A Russian missile killed a newborn baby in a repeat attack on a small town

VILNIANSK, Ukraine (AP) — A Russian missile hit the maternity wing of a hospital in eastern Ukraine on Wednesday, killing a newborn and critically injuring a doctor. The overnight explosion reduced the small town hospital to a pile of shattered bricks, scattering medical supplies throughout the small complex.

It was the second fatal strike in a week in the small city of Vilnius, and Mayor Nataliya Usienko said she feared it would not be the last.

“The attack began and the first S300 missile went off. The second rocket hit this place, in the main general hospital, in the maternity wing where people are.” “A woman gave birth two days ago. She gave birth to a son. “Unfortunately, this missile took the life of this child who lived for only two days.”

According to him, six days ago, 11 people were killed as a result of a Russian rocket falling on a residential building.

“It’s very dangerous to be here,” Usienko said. “90% sure to get shot again.”

Municipal workers worked well after the sun went down to shore up walls that were at risk of collapsing, relying on generators for power and powering up power tools.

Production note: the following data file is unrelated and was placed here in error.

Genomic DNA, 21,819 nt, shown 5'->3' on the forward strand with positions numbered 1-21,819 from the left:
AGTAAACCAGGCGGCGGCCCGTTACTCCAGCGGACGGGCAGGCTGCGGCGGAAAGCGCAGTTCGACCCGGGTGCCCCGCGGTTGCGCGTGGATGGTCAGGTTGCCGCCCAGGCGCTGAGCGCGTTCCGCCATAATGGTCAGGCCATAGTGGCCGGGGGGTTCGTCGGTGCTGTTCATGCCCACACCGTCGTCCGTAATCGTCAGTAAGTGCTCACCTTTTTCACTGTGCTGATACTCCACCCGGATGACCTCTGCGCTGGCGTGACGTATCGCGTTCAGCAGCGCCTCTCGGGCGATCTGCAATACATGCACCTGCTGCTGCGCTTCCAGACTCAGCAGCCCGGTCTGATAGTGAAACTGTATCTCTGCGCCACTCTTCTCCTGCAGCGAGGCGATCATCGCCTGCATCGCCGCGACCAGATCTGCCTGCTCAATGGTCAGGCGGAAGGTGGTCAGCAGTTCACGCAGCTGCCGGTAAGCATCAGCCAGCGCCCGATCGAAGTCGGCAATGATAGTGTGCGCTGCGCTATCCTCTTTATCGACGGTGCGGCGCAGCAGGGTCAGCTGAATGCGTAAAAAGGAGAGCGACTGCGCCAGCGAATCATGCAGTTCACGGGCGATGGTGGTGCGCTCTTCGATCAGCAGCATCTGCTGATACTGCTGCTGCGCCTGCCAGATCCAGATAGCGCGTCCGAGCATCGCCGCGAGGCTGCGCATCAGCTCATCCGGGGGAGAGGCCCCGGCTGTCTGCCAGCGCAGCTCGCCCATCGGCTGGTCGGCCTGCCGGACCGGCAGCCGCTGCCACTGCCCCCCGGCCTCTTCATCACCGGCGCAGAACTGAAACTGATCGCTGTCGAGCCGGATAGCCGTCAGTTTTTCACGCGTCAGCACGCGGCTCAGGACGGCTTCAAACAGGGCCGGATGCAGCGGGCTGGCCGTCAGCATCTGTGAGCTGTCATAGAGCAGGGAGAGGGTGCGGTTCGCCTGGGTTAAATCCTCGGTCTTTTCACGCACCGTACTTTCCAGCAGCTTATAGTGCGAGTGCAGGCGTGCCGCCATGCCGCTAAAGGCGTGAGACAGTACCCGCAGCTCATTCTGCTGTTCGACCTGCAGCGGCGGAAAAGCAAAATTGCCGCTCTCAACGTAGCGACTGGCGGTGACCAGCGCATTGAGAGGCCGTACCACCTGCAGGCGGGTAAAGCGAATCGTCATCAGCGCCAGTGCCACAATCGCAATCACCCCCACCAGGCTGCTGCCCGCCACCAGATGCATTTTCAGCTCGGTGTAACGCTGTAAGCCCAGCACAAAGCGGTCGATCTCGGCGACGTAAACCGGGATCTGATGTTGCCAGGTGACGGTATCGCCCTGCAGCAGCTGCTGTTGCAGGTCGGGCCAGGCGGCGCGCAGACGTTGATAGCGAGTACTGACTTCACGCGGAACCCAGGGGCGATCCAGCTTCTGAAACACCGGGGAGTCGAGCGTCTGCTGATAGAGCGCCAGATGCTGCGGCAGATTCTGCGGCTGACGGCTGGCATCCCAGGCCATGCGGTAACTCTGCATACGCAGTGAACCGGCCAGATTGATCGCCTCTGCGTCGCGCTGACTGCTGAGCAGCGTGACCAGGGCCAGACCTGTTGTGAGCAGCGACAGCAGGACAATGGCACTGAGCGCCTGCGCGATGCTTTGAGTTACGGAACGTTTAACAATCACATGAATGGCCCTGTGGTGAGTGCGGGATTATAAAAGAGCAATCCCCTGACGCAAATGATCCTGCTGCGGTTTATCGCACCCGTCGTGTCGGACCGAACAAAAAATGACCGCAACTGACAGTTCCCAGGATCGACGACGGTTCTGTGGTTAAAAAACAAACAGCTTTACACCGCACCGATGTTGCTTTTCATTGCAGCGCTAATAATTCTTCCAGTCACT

Natalia Pullman, a resident who passed by the destroyed hospital, said she was upset.

“I have no words, no feelings. I don’t know what a normal person must feel. “I feel pain for the victims,” ​​he said.

Usienko said that the baby boy Kirilo and his mother, who were killed in the rocket attack, were to be released on Wednesday.

The International Rescue Committee’s vice president for emergencies, Bob Kitchen, said he regretted the attack.

“The tragic images we saw this morning of rescuers working at the maternity hospital site show that women and children continue to pay the highest price for this war,” Kitchen said. “No child should be born under rocket attacks. “No child should die under the rubble of hospitals where their mothers seek safety and protection.”

Russia has repeatedly targeted hospitals since the start of the war on February 24, including an airstrike on a maternity hospital in the city of Mariupol in March that killed a woman and her unborn child.


Edith M. Lederer contributed from the United Nations.


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